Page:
As the real estate crash destroys property values across the country, it's easy to lose sight of one of the most appealing features of owning a home: tax savings. Uncle Sam has long used the tax code to promote home ownership. And although real estate prices are plummeting, those tax savings remain as lucrative as ever. While some of these benefits are well known--such as the mortgage interest deduction--others are less intuitive. At the same time, recently enacted legislation has introduced new opportunities for tax savings. Here are five easy-to-overlook, housing-related tax breaks you'll want to remember this April 15th:
1. First-time home buyer tax credit: President Barack Obama's $787 billion economic stimulus package--which became law in mid February--included a tax credit designed to ramp up housing demand. The new law offers eligible first-time home buyers a tax credit worth up to $8,000 when they purchase a principal residence on or after Jan. 1, 2009 and before Dec. 1, 2009. "It's not a huge amount of money, but neither is it trivial," says Mike Larson of Weiss Research. The credit does not have to be paid back, but it's subject to income limitations. Under the terms of the legislation, a first-time home buyer is defined as anyone who has not had an ownership interest in a principal residence for three years before the transaction.
[Check out New Home Buyer Tax Credit: 7 Things You Need to Know.]
2. Property tax deduction for non-itemizers: A housing law enacted in July provided a perk for home owners who don't itemize their taxes. The move enables such taxpayers to claim an extra deduction in addition to the standard deduction for tax year 2008. Under the terms of the legislation, non-itemizing homeowners can deduct up to $500 of property taxes if they are filing individually, or up to $1,000 if they are filing jointly. "That will have a direct, dollar-for-dollar impact on some folks," says Linda Goold, the director of federal tax programs for the National Association of Realtors.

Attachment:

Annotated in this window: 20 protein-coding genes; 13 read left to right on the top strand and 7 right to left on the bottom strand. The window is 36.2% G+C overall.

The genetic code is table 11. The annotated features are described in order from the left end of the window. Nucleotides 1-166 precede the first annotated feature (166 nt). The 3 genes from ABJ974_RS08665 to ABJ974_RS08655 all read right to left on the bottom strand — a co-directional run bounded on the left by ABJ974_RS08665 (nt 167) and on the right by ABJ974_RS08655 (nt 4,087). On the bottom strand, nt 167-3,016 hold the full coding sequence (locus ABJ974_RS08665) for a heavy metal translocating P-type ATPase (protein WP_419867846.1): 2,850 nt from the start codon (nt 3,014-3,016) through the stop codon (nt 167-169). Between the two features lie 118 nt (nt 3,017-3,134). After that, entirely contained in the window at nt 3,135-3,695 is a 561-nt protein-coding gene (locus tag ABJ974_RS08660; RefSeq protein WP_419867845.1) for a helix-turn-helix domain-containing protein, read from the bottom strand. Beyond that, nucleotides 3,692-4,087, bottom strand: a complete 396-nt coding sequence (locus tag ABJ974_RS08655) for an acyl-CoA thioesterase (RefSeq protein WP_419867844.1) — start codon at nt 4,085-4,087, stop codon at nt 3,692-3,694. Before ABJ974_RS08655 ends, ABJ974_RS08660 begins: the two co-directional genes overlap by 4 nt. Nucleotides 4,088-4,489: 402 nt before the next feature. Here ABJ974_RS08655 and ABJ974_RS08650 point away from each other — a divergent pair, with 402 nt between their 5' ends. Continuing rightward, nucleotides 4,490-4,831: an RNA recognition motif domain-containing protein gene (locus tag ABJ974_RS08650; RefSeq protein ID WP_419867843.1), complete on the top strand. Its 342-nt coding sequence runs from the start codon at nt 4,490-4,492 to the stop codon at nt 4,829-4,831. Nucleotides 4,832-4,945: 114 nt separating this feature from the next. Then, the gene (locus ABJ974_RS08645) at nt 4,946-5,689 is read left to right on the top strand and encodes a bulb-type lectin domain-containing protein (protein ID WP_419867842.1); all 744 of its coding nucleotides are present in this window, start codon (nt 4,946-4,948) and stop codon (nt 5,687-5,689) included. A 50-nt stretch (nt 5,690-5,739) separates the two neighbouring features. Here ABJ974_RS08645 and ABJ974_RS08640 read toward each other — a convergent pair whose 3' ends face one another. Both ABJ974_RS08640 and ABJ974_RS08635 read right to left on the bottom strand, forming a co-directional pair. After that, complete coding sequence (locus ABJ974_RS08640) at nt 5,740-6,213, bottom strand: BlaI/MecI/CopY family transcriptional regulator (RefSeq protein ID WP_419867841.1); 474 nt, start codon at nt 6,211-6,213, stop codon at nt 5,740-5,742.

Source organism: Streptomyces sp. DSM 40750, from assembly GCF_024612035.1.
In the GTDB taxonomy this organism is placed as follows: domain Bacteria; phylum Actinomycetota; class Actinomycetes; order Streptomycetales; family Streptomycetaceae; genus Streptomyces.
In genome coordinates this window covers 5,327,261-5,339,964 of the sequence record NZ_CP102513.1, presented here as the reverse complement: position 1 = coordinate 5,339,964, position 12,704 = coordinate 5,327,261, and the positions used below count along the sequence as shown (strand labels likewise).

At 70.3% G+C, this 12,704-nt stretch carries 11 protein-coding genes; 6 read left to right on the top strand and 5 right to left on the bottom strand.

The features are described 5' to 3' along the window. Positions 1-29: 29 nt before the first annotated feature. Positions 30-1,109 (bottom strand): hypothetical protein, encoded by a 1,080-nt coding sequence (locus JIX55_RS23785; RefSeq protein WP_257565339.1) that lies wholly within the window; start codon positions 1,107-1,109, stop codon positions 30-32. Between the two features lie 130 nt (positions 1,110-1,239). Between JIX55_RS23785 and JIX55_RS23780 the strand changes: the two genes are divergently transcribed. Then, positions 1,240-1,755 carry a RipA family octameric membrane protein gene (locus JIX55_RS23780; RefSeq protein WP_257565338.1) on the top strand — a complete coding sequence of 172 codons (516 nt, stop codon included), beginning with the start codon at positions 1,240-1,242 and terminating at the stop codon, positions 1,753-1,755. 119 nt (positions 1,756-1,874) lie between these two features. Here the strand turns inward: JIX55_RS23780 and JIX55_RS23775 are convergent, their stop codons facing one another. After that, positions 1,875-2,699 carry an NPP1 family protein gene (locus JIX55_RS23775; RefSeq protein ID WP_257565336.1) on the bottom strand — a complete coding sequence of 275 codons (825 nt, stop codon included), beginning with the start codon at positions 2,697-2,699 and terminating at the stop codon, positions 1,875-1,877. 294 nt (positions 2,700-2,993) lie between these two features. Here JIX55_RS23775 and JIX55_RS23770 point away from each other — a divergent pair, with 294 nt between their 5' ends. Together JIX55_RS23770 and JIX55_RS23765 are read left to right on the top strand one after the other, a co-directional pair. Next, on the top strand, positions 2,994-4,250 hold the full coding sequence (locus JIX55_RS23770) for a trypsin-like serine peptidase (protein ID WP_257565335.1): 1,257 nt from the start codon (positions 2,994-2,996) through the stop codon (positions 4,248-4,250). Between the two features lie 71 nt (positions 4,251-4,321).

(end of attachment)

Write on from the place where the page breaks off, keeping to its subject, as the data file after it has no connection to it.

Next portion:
3. Energy efficient home improvements: The financial bailout package, which became law in October, expanded the scope of home improvements eligible for tax credits in 2008. The legislation enabled homeowners who had certain wind energy systems in place last year to qualify for tax credits worth 30 percent of the purchase and instillation cost, up to a maximum of $4,000. It also boosted the size of the tax credit available for installing geothermal heat pumps. In addition, home owners can qualify for similar credits on their 2008 taxes if they installed solar water heaters, fuel cells, or solar panels last year. While the savings for these energy efficient home improvements are limited for 2008, the recently-enacted economic stimulus package increased the benefits going forward. "For 2009, it's much broader," says Karen Schneider of Energy Star, an Environmental Protection Agency and Department of Energy joint program.
[Check out Mortgage Rates to Fall Further: 7 Things to Know.]
4. Home office tax deduction: Homeowners who work from home may be eligible for additional tax savings. The Internal Revenue Service allows certain property owners who use a part of their home to conduct business to claim a home office deduction. In order to qualify, a portion of the house--say, a room--must be used exclusively and regularly as a principal place of business or as a location to interact with customers. A room that is regularly used for some types of storage, as a day care facility, or as rental property may qualify as well. The value of the deduction will depend on the size of the space used. But those considering claiming this deduction should proceed with caution, as IRS auditors are on the lookout for its abuse. To avoid problems, homeowners that claim the home office deduction "need to keep very careful records and to make an assessment of factually why they think they are justified [in taking it]," Goold says.
5. Moving expenses: In certain cases, homeowners who move from one location to another on account of a job can deduct the moving expenses from their taxes. In order to do so, the new job must be located 50 or more miles further away from the previous home than the distance between the previous job location and the previous home. (For example, if your previous job was located five miles away from your old home, your new job location would have to be at least 55 miles away from your previous home.) Employees will also have to work full-time for a minimum of 39 weeks within the first year in the general vicinity of the new location to qualify for the credit. "It's a statutory adjustment," says Robert Dietz, the director of tax issues for the National Association of Home Builders, "which means…it's a deduction you can claim regardless of itemization." You do not, however, need to be a homeowner to take advantage of this tax benefit.